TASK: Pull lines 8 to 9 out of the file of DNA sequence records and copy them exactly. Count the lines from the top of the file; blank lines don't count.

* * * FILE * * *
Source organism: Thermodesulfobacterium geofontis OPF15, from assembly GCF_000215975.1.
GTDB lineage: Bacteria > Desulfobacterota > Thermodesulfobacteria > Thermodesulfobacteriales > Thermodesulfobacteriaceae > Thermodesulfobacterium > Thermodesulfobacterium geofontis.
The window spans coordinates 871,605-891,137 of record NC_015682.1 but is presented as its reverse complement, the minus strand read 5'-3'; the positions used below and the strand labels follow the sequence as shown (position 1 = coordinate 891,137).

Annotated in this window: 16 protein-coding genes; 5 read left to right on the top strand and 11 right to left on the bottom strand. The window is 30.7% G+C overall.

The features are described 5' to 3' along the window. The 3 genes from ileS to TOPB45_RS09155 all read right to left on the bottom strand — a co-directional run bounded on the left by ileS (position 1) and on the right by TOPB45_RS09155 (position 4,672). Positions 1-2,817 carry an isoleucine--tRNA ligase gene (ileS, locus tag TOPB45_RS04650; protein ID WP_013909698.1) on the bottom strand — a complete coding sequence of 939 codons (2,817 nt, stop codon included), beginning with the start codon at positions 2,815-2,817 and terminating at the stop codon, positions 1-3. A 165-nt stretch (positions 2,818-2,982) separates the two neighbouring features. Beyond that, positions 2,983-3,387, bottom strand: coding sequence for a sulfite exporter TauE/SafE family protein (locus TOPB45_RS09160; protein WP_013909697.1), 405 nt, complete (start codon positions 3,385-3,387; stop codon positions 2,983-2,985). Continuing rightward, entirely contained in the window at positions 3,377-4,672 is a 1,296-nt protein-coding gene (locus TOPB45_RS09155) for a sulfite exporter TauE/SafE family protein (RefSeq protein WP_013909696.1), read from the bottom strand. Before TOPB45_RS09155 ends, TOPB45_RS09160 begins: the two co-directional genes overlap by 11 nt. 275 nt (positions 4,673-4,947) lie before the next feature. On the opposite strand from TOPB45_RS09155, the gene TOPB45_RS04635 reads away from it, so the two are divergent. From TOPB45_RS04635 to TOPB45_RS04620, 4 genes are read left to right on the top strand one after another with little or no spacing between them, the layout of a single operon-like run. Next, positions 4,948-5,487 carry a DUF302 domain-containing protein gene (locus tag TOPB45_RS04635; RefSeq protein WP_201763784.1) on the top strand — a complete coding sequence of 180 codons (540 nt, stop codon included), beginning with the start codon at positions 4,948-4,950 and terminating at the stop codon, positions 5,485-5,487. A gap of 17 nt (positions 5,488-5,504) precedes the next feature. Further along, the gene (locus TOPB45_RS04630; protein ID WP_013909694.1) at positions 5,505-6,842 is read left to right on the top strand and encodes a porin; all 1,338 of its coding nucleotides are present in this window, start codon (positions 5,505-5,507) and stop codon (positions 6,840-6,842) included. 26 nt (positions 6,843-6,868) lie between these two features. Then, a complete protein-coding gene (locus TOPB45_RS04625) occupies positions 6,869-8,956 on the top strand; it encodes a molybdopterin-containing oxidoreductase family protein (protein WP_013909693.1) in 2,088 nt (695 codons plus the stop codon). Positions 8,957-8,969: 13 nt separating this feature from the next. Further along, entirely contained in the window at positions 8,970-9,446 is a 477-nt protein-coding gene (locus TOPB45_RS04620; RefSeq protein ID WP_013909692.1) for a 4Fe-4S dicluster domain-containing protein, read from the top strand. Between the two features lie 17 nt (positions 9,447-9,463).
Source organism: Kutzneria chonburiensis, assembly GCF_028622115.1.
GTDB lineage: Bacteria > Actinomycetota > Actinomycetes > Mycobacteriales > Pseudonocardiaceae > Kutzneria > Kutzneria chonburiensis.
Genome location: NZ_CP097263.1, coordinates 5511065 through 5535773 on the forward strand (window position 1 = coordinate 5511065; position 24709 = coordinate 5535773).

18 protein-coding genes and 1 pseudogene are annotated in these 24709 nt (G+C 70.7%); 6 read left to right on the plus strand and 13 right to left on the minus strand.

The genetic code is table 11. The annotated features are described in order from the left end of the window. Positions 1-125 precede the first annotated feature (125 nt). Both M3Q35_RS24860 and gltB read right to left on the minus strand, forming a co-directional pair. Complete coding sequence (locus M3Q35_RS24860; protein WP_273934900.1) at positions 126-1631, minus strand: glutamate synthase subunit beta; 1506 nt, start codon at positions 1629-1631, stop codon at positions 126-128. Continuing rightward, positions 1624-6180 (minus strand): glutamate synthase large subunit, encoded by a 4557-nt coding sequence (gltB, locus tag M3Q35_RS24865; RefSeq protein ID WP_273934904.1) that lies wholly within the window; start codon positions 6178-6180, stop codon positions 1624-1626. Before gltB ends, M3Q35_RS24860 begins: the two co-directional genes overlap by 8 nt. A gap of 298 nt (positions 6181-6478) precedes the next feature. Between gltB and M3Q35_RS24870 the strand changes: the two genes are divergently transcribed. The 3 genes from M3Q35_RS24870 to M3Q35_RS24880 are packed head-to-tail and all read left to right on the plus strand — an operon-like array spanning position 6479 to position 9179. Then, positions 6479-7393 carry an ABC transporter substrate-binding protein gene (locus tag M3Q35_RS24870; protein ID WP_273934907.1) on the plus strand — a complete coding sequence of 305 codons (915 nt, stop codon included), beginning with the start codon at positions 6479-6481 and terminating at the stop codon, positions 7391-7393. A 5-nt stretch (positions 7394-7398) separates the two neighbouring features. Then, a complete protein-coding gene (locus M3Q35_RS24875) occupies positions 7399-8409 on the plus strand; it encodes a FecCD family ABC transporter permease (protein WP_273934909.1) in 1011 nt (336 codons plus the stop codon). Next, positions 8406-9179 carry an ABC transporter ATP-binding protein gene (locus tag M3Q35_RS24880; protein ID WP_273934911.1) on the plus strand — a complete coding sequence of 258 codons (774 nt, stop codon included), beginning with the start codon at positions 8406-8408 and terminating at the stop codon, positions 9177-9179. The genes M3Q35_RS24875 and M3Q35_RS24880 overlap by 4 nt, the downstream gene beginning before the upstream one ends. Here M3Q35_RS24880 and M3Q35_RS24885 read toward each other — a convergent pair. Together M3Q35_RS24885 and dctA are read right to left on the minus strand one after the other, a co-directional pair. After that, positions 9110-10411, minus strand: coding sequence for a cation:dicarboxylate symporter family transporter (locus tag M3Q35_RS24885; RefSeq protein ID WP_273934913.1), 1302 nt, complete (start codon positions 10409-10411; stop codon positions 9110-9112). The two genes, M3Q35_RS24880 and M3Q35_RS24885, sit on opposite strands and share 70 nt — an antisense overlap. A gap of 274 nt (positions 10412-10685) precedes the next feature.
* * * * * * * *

Genome location: NZ_CP097263.1, coordinates 5511065 through 5535773 on the forward strand (window position 1 = coordinate 5511065; position 24709 = coordinate 5535773).

18 protein-coding genes and 1 pseudogene are annotated in these 24709 nt (G+C 70.7%); 6 read left to right on the plus strand and 13 right to left on the minus strand.